Better with Time? What Dealers Should Know about Vehicle Age and Service Profits

broken down car

Cars used to max out at about 100,000 miles, when the need for more frequent work made owners question their worth. After a while of paying costly repair bills, you just bought a new car.

Then new technology in the 2000s advanced the average vehicle into a mechanical-computer hybrid. This new tech made old vehicles last longer, and made new vehicles more expensive. People started holding onto their old vehicles because it was now cheaper than buying new, and because new tech meant it took longer to achieve clunker status.

Now, new studies from 2020 show the average American’s vehicle is almost 12 years old. The number of even older vehicles is shocking: 25% of vehicles are over 16 years old. If the average motorist drives over 13,000 miles a year, 16 years of ownership equals 208,000 total miles, easily doubling what was expected out of a car in the 90s.

So what does this really mean for dealerships?

When people own their vehicles longer, dealerships see fewer sales opportunities, which means creating service opportunities is even more important for profits.

Longer Ownership = Retention Value

The service drive is meant to drive loyalty for your brand and dealership to contribute to profitability and customer satisfaction. When a sales customer comes back to service once, bringing them back every time gets easier, but only if you meet their expectations and stay relevant.

Measuring the Customer Lifetime Value can help understand how service benefits from long-term customers.

Customer Lifetime Value considers:

  • How much a customer spends each year
  • Gross profits associated with that spend
  • How many years they do business with you
  • Any referrals they bring to you
  • And many other factors

As a vehicle ages, the yearly cost to repair and maintain it increases, meaning you earn more from customer-pay ROs with a higher profit margin than you’re making from most vehicle sales. As newer-model vehicles age, the computer systems that control them also pose an opportunity for wider profit margins.

Retaining a customer is cheaper than trying to bring in new ones—about ten times cheaper, in fact! Because they’ve been to your dealership before, previous customers already know what to expect from continued business with you. Marketing according to lifetime value helps target and bring back those customers that you make the most from.

While conquest marketing has become more effective with improved data mining, retention marketing still has better ROI. Your DMS collects information and history from every customer who buys or services a vehicle from your dealership. You can use that information to target them with email, direct mail, digital ads, newsletters, and other channels with the best offer to bring them back in for service.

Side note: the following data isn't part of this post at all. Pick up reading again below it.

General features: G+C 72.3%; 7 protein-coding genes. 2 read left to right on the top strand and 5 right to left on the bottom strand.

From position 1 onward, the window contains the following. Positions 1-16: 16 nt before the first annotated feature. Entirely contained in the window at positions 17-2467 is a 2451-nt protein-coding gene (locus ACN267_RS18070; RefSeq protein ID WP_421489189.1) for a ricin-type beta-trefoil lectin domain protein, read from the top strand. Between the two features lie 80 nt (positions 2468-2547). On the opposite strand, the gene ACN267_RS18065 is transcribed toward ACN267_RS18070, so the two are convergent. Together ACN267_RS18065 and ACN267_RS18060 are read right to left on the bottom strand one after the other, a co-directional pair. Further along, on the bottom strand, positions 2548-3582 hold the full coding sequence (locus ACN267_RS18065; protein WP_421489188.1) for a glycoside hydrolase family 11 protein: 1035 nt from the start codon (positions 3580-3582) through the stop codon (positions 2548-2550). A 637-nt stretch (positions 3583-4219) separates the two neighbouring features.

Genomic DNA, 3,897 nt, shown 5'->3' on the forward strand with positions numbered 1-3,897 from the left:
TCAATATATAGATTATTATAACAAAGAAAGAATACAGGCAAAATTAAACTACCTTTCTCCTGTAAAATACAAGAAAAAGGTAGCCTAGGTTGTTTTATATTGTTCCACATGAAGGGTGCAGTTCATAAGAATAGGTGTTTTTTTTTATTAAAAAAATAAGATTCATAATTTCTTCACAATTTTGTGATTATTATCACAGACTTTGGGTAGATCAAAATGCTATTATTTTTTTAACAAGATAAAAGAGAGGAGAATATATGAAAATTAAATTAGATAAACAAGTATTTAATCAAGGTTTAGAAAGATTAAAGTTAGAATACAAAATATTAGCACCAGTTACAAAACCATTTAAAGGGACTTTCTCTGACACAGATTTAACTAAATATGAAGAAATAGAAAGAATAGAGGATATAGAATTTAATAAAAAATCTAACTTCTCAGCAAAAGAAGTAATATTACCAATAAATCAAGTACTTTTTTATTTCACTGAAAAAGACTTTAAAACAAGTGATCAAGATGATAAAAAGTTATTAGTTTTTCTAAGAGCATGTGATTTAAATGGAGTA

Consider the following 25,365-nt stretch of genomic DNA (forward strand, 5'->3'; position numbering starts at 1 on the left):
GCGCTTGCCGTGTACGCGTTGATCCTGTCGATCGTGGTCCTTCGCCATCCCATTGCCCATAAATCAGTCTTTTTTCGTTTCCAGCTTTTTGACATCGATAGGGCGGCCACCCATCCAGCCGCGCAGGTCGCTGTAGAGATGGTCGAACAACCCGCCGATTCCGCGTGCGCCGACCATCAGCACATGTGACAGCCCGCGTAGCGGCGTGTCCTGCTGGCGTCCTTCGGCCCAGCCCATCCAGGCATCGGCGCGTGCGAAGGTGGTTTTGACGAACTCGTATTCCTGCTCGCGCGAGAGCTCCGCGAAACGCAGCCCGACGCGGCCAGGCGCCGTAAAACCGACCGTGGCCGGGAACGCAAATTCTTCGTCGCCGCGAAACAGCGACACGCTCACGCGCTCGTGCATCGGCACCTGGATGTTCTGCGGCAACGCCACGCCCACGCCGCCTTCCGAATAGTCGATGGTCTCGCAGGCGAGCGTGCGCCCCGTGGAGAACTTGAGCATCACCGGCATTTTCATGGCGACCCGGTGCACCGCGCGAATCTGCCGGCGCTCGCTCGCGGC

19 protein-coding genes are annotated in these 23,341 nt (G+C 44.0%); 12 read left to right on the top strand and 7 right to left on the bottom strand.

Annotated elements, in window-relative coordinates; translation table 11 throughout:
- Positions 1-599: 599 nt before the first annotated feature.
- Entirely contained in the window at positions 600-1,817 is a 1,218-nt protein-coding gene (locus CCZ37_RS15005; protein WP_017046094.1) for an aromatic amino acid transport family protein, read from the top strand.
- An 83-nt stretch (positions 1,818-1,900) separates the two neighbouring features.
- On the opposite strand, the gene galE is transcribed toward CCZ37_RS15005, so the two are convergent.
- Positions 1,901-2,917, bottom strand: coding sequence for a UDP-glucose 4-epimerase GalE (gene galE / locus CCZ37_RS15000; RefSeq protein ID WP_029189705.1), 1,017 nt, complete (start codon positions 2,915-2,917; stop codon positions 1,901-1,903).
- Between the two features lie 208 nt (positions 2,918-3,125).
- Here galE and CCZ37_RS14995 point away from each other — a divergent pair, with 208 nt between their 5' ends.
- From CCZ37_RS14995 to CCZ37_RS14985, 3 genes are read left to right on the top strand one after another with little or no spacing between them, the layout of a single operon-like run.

Older Vehicles = Higher Expenses

A best practice in the sales-to-service handoff is to schedule the first oil change after the sale is final, and to tell them about the loyalty program your dealership offers (which usually means more oil changes, right?). The entire point of selling customers on the oil change is to get them to come back for service so you can upsell other work.

This practice helps make service profitable, but only when it works. Let’s be frank: most customers aren’t going out of their way to visit their original dealership for an oil change. They have been convinced by independent shops that dealerships are too slow, too expensive, and too inconvenient for the basic services.

But aging vehicles bring the profitability of bigger repairs, and there are many ways to advertise for that business. Most customers may not make the trip for an oil change, but many will for the assurance of the right parts and specific vehicle expertise.

We call this Profit-Per-Customer Throughput, and it’s the idea that you get the most profit out of every customer, every time, by generating and keeping their business. By tracking models, purchase and service anniversaries, manufacturer notices, and more, you can find profitable work by:

  • Targeting customers at their 30/60/90 maintenance milestones for the services you know their vehicles need
  • Advertising your OEM’s roadside assistance program for emergency repairs
  • Informing customers of warranty coverage and recalls for profitable warranty ROs


Service History = Quality Trades = Universal Profitability

A vehicle’s value depreciates the longer it’s on the road, but a known sales and service history can prop it up. When you have long-term relationships with your customers in service, you have a detailed record of service visits to help determine if their vehicle is worth pursuing on trade.

The front of the dealership may determine the right time to have a trade-in conversation with your customer—whether to rotate inventory when they’re in market for a new vehicle or when you’re looking for quality used inventory to resell—but your entire dealership can benefit from the trade.

Often there’s tension when a salesperson tries to sell to a service customer. But a loyal service customer will continue to come back. While their new vehicle may generate less profitable work in the short term, the trade-in still brings in service profit from internal ROs during reconditioning.

Pitching a trade at the right time with the right proposal can generate new business throughout the dealership and keep loyal customers coming back for service into the future.


As the average age of vehicles increases, you need to consider how service can capture more profitable business with well-executed marketing strategies. Service customers are looking online for service, especially for emergency repairs when these older vehicles start wearing down. Transparency, convenience, speed, and cost will motivate service customers to consider your dealership every time. It all hinges on relevant messages at the right times.